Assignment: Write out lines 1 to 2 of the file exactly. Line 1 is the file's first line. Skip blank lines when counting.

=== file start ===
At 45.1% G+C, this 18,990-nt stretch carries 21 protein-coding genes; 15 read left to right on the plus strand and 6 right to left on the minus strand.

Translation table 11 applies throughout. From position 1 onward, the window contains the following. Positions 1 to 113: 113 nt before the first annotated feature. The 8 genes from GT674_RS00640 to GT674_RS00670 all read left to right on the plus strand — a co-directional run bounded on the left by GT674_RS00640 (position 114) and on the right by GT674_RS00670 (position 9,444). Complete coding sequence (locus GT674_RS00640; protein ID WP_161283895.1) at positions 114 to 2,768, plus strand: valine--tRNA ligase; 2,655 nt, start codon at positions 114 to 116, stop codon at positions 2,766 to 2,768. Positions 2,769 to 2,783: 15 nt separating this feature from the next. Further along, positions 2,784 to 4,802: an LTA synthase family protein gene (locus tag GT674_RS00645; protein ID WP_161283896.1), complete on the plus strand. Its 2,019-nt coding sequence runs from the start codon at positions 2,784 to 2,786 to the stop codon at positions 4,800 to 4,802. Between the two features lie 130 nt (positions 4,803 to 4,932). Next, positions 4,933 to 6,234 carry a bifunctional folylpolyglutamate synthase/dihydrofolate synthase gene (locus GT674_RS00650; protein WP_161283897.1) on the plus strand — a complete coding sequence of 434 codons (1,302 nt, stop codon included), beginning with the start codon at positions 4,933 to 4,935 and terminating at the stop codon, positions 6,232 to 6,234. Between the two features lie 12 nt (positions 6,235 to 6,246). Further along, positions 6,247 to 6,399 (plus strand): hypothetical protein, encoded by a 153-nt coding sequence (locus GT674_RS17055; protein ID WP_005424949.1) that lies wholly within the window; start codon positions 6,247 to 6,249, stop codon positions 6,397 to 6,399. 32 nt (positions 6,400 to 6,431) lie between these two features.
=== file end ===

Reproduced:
At 45.1% G+C, this 18,990-nt stretch carries 21 protein-coding genes; 15 read left to right on the plus strand and 6 right to left on the minus strand.

Translation table 11 applies throughout. From position 1 onward, the window contains the following. Positions 1 to 113: 113 nt before the first annotated feature. The 8 genes from GT674_RS00640 to GT674_RS00670 all read left to right on the plus strand — a co-directional run bounded on the left by GT674_RS00640 (position 114) and on the right by GT674_RS00670 (position 9,444). Complete coding sequence (locus GT674_RS00640; protein ID WP_161283895.1) at positions 114 to 2,768, plus strand: valine--tRNA ligase; 2,655 nt, start codon at positions 114 to 116, stop codon at positions 2,766 to 2,768. Positions 2,769 to 2,783: 15 nt separating this feature from the next. Further along, positions 2,784 to 4,802: an LTA synthase family protein gene (locus tag GT674_RS00645; protein ID WP_161283896.1), complete on the plus strand. Its 2,019-nt coding sequence runs from the start codon at positions 2,784 to 2,786 to the stop codon at positions 4,800 to 4,802. Between the two features lie 130 nt (positions 4,803 to 4,932). Next, positions 4,933 to 6,234 carry a bifunctional folylpolyglutamate synthase/dihydrofolate synthase gene (locus GT674_RS00650; protein WP_161283897.1) on the plus strand — a complete coding sequence of 434 codons (1,302 nt, stop codon included), beginning with the start codon at positions 4,933 to 4,935 and terminating at the stop codon, positions 6,232 to 6,234. Between the two features lie 12 nt (positions 6,235 to 6,246). Further along, positions 6,247 to 6,399 (plus strand): hypothetical protein, encoded by a 153-nt coding sequence (locus GT674_RS17055; protein ID WP_005424949.1) that lies wholly within the window; start codon positions 6,247 to 6,249, stop codon positions 6,397 to 6,399. 32 nt (positions 6,400 to 6,431) lie between these two features.